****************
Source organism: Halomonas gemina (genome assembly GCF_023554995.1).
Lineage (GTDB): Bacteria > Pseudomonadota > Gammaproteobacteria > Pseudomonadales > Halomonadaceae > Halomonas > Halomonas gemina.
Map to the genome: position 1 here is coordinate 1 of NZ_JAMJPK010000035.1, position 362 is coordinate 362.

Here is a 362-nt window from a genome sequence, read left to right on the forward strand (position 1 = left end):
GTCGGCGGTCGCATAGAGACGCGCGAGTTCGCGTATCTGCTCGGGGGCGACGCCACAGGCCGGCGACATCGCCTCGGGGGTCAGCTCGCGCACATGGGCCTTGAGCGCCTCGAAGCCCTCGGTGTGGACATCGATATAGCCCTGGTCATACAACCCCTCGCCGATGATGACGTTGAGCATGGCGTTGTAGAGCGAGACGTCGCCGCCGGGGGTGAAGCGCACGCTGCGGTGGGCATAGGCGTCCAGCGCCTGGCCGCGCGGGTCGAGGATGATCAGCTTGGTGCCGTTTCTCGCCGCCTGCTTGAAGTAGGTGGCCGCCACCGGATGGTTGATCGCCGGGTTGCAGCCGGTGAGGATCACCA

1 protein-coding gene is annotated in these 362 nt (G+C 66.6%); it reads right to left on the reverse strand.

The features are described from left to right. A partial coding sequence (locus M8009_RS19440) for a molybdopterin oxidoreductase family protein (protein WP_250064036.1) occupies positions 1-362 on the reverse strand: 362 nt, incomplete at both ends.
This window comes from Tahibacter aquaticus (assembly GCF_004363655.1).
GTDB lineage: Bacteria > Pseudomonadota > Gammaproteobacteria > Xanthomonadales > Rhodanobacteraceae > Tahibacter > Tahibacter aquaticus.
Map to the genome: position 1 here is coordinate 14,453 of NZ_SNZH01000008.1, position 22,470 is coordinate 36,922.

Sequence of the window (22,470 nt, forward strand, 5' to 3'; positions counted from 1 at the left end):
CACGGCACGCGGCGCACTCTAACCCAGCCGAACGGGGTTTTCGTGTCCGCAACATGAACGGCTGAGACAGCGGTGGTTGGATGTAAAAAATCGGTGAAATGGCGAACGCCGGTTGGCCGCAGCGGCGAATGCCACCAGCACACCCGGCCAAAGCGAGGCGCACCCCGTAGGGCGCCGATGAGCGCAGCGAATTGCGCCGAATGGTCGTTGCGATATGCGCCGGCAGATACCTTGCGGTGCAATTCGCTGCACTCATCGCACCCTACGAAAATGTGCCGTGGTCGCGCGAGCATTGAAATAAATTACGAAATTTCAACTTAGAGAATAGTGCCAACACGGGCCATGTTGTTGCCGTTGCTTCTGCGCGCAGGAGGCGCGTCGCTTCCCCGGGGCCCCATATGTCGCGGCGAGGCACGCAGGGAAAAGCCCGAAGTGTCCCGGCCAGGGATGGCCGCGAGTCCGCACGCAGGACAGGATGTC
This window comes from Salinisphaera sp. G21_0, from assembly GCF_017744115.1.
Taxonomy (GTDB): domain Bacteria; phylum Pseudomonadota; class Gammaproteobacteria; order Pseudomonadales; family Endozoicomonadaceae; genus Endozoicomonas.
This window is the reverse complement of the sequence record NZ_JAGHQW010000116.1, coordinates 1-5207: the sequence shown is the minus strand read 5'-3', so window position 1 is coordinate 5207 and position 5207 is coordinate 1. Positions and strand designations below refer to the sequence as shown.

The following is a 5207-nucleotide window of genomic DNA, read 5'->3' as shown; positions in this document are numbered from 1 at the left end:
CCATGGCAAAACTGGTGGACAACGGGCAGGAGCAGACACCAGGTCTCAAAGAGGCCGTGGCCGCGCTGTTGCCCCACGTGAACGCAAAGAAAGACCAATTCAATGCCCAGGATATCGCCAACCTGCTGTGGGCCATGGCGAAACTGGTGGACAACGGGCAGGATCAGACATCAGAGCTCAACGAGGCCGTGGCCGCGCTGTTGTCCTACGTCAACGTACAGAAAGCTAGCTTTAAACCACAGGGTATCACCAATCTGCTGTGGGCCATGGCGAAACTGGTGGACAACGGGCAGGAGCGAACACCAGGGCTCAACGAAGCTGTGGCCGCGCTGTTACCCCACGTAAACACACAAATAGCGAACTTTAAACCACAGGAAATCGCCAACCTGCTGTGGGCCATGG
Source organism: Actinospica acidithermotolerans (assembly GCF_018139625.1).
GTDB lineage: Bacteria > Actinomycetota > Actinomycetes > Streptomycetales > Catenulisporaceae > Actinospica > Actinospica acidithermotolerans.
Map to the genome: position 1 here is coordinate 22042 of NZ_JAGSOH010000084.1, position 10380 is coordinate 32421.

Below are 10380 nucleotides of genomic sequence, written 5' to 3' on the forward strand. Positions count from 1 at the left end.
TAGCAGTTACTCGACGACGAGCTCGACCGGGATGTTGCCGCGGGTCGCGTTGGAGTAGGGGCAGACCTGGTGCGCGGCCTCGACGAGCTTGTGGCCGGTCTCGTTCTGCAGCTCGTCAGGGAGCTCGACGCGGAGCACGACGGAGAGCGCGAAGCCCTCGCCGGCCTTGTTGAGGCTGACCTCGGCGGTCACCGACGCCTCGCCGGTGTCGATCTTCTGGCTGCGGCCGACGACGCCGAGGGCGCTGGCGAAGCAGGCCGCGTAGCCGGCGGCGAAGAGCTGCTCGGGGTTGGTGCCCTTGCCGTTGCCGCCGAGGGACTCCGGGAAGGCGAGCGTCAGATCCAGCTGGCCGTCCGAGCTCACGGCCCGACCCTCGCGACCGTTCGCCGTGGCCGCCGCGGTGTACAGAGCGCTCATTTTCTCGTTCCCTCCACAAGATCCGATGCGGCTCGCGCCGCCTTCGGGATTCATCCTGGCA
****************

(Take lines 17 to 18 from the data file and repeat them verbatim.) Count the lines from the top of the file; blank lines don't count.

CCATGGCAAAACTGGTGGACAACGGGCAGGAGCAGACACCAGGTCTCAAAGAGGCCGTGGCCGCGCTGTTGCCCCACGTGAACGCAAAGAAAGACCAATTCAATGCCCAGGATATCGCCAACCTGCTGTGGGCCATGGCGAAACTGGTGGACAACGGGCAGGATCAGACATCAGAGCTCAACGAGGCCGTGGCCGCGCTGTTGTCCTACGTCAACGTACAGAAAGCTAGCTTTAAACCACAGGGTATCACCAATCTGCTGTGGGCCATGGCGAAACTGGTGGACAACGGGCAGGAGCGAACACCAGGGCTCAACGAAGCTGTGGCCGCGCTGTTACCCCACGTAAACACACAAATAGCGAACTTTAAACCACAGGAAATCGCCAACCTGCTGTGGGCCATGG
Source organism: Actinospica acidithermotolerans (assembly GCF_018139625.1).